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John David Ross

Bass Recording Suggestions

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I think eveyone has pretty much covered all the basses here (sorry, couldn't resist)

I would add and echo a few things. 

Back in the days before amazing virtual drum programs that sound better than most drummers (sorry drummers), there were mountains of articles about side-chaining.  this seems to have slipped by the wayside as fewer and fewer people are mixing down the individual elements of the drums to seperate tracks, prefering to use one track for the full drum mix (because it already sounds so good in isolation, right?).  The problem with this approach is that the kick drums and sometimes the floor toms) are fighting for the right to those bass frequencies. The end result - a mud bath. 

Try bouncing down a solo track of the kick drum only and setting up a side-chain/ducking compression to the bass so that each time the kick kicks in, the bass is ducked.  this will often help with that conflict.  You don't even need to keep this solo bass track in the mix, just mute it and have it working as a trigger for the side-chain.

Another culprit can be recorded acoustic guitar. we all love those bass frequencies of the acoustic guitar when played by itself, but in a mix these low bass frequencies can over-ride everything.  As it is a string instrument with a big body, depending on how you mic it, the bass frequencies can be really BIG, and even imperceptible to the ear.  I would run the acoustic guitars through a multiband compressor and try to see which frequencies are pumping at the low end (the left).  Try putting in some compression on those lows and see if it cleans up the mix.  The reason why this is so important is because, unlike the kick which plays intermitently, the acoustic guitar is often strummed, so you are swamping your mix with bass.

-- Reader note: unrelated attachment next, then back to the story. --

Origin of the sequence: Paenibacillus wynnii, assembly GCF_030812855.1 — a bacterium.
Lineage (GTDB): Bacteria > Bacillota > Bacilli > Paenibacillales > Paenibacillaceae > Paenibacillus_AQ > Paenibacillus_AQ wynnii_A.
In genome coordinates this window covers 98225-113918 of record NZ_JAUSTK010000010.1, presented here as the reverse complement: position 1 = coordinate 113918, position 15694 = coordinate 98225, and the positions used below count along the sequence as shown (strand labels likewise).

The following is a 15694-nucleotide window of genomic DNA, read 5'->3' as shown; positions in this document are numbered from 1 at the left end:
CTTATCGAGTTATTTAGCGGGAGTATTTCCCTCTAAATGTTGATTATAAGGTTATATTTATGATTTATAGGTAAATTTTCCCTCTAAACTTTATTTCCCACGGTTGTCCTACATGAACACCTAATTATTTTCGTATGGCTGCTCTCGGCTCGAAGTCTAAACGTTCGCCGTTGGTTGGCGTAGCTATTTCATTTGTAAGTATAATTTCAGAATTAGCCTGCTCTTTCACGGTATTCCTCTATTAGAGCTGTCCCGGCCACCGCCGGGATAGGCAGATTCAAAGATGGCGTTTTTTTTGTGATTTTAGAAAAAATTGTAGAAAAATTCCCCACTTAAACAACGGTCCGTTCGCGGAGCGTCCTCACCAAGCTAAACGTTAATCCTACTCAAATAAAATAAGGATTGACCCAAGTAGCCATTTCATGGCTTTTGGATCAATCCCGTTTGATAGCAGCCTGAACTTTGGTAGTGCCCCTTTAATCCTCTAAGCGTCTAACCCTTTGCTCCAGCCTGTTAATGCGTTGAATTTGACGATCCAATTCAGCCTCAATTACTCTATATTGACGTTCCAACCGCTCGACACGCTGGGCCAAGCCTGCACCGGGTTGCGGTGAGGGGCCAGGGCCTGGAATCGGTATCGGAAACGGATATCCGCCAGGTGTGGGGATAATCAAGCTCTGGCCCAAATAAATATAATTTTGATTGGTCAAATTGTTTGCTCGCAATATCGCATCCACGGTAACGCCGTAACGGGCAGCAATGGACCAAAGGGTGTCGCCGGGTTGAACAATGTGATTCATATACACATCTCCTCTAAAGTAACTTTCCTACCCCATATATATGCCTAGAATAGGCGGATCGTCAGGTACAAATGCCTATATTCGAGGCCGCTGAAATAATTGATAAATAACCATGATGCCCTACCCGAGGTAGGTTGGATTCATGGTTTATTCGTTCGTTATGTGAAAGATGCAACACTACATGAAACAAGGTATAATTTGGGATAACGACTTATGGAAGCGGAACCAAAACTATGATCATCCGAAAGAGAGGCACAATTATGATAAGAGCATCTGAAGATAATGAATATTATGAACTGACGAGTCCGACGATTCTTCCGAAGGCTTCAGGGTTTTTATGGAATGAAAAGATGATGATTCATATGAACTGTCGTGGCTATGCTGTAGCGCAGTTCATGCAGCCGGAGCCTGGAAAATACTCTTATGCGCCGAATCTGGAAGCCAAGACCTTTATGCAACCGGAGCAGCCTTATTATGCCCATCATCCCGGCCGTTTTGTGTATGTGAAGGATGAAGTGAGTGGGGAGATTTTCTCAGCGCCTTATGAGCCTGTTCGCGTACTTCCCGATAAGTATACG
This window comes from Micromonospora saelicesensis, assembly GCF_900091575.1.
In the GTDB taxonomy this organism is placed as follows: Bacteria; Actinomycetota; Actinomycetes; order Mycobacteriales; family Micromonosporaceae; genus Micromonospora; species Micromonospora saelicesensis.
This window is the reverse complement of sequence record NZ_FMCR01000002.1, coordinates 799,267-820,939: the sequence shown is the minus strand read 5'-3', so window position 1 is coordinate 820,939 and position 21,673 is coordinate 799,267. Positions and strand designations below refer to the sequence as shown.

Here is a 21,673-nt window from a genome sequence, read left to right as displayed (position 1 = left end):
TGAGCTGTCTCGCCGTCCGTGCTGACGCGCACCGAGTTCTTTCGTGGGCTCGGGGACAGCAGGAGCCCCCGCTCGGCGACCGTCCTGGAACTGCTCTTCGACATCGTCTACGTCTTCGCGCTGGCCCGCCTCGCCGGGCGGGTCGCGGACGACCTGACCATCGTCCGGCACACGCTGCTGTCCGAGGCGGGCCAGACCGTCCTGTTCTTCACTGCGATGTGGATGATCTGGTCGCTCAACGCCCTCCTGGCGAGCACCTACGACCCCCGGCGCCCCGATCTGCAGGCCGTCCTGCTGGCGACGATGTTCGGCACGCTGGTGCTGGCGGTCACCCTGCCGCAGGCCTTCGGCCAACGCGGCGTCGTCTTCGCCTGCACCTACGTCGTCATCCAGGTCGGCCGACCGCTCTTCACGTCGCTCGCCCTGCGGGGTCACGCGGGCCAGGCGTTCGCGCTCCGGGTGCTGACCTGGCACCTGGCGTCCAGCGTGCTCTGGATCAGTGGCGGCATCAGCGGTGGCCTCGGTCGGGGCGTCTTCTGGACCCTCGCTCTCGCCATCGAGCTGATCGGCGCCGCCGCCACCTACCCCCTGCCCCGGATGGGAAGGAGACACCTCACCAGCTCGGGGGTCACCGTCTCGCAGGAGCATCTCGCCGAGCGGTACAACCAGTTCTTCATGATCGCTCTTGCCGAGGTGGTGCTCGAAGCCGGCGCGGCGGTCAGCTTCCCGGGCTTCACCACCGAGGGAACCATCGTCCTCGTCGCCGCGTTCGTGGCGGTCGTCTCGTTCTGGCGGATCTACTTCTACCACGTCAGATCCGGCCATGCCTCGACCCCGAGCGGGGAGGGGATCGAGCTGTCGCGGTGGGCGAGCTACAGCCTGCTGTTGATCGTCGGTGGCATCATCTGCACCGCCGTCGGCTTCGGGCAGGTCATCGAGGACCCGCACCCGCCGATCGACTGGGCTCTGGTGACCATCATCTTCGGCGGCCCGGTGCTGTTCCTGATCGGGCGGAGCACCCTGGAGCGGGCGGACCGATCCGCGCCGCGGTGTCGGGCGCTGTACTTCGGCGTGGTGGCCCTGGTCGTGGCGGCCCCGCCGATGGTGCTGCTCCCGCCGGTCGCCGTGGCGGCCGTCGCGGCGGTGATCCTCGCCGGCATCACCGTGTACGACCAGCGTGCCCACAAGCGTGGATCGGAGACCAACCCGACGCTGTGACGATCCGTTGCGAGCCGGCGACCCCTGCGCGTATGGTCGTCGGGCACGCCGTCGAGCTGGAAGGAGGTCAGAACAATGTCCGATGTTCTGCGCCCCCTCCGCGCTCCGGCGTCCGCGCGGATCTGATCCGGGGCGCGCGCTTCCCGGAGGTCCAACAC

Just my two cents. 

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You definitely want to compensate on the low frequencies so that it compliments the kick. I also like to add just a touch of overdrive to give the bass some grit so it stands out a little more in the mix. I record through a POD HD Pro into an Audient interface to get my sound, but any saturation/distortion plug in can get you the extra bite. Just be very light with it so it's not too distorted.

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3 hours ago, Leadfoot said:

You definitely want to compensate on the low frequencies so that it compliments the kick. I also like to add just a touch of overdrive to give the bass some grit so it stands out a little more in the mix. I record through a POD HD Pro into an Audient interface to get my sound, but any saturation/distortion plug in can get you the extra bite. Just be very light with it so it's not too distorted.

+1

Another thing you can do is apply the distortion/dirt only to the mids/highs of the bass signal.

  • Mult or duplicated the bass track
  • Run a high-pass filter on the mult/copy
  • Apply the distortion after the high-pass filter

This gives you a tone in the realm of Chris Squire and Geddy Lee.

You get that nice sounding distortion... without the bottom-end losing definition

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